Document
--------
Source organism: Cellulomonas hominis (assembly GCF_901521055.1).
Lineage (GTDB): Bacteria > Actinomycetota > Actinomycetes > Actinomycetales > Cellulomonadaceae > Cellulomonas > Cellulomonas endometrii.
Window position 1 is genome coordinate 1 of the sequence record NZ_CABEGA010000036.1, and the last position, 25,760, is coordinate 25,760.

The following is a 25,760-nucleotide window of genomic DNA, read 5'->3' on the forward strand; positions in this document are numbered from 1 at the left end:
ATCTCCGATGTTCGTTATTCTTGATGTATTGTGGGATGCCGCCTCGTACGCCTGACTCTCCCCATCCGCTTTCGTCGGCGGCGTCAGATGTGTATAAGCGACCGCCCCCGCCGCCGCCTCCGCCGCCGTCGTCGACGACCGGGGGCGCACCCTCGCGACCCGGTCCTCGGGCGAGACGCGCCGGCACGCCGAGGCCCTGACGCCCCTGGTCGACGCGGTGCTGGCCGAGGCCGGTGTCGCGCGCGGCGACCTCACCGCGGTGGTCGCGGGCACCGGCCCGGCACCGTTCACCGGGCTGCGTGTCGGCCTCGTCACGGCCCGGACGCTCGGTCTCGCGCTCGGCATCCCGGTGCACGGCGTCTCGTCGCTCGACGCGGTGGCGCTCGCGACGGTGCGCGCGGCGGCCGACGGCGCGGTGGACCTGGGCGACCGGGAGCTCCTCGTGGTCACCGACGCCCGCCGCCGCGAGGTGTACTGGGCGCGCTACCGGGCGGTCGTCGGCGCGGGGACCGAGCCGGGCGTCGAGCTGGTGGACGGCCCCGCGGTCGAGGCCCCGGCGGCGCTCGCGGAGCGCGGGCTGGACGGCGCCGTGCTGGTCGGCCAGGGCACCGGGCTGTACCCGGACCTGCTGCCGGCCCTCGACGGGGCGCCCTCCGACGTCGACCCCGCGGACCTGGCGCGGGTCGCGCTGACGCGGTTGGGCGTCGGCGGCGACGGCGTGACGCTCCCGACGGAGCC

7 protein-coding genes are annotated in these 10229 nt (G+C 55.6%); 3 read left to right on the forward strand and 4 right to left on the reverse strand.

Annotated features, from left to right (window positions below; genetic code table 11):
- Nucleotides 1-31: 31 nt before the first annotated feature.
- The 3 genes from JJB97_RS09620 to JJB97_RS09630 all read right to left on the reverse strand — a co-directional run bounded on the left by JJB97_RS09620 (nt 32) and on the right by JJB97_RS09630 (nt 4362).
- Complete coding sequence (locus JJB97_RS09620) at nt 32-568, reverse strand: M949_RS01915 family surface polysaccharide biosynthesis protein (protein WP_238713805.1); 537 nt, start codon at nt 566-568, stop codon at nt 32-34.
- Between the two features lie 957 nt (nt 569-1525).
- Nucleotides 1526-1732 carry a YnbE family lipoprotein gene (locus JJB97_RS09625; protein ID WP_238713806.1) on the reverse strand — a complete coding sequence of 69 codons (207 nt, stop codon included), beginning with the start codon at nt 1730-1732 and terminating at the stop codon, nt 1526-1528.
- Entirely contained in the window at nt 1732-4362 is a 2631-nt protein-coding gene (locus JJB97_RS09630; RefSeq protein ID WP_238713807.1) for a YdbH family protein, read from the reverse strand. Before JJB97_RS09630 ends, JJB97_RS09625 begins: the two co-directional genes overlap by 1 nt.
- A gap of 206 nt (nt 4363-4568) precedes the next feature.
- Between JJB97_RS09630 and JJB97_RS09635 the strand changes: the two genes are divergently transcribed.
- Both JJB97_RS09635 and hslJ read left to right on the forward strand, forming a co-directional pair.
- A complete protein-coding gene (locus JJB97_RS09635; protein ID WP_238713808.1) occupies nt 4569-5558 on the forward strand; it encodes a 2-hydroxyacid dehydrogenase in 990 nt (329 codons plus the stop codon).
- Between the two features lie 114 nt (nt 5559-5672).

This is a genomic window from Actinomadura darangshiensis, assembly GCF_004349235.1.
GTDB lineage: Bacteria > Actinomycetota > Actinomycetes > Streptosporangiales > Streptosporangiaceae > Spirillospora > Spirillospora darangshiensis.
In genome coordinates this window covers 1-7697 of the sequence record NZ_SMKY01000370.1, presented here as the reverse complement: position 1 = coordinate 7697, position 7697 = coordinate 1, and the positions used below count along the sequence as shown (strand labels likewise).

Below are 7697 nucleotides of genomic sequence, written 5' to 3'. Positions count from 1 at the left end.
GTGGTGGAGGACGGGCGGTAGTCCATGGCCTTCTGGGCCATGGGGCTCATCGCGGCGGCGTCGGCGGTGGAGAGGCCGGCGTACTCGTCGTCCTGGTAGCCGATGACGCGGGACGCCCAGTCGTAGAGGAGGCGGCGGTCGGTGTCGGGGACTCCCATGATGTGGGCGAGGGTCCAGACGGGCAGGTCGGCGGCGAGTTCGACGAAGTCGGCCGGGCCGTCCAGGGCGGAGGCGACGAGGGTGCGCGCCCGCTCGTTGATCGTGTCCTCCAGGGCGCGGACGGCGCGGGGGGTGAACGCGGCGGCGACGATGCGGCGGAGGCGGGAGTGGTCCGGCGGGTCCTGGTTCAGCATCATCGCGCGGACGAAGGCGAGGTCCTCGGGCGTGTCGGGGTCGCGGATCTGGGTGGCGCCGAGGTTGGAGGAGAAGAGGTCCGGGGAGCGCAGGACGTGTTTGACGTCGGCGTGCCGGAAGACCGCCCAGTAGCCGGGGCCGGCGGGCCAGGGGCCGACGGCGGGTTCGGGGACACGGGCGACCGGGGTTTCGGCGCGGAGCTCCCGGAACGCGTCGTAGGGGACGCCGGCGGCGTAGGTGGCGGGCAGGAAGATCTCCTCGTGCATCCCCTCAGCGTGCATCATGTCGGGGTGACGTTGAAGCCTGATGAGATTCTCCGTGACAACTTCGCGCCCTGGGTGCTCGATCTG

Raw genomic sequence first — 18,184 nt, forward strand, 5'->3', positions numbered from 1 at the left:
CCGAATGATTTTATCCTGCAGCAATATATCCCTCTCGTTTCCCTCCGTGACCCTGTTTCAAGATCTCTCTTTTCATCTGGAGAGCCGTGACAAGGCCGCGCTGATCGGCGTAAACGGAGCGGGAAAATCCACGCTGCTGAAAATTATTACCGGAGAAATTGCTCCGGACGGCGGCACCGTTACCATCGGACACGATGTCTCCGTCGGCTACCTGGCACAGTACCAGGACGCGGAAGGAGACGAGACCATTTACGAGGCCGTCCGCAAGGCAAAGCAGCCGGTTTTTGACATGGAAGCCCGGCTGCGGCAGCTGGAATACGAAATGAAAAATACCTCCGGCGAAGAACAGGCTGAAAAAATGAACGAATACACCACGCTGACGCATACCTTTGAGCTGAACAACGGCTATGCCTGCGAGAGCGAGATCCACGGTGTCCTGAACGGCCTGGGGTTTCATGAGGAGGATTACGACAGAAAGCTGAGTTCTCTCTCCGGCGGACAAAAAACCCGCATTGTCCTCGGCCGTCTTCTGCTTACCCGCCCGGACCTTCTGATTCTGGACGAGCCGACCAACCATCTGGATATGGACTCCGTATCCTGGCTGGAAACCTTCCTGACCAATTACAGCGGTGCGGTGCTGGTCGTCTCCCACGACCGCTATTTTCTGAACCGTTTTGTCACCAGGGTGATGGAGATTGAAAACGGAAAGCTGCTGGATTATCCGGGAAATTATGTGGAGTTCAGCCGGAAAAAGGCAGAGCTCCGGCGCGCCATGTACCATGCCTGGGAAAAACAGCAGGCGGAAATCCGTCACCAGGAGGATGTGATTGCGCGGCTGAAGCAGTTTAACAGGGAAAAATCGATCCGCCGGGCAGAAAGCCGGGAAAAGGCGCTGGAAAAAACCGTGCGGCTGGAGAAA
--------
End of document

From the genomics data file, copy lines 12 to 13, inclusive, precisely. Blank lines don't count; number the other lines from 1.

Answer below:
- Nucleotides 1526-1732 carry a YnbE family lipoprotein gene (locus JJB97_RS09625; protein ID WP_238713806.1) on the reverse strand — a complete coding sequence of 69 codons (207 nt, stop codon included), beginning with the start codon at nt 1730-1732 and terminating at the stop codon, nt 1526-1528.
- Entirely contained in the window at nt 1732-4362 is a 2631-nt protein-coding gene (locus JJB97_RS09630; RefSeq protein ID WP_238713807.1) for a YdbH family protein, read from the reverse strand. Before JJB97_RS09630 ends, JJB97_RS09625 begins: the two co-directional genes overlap by 1 nt.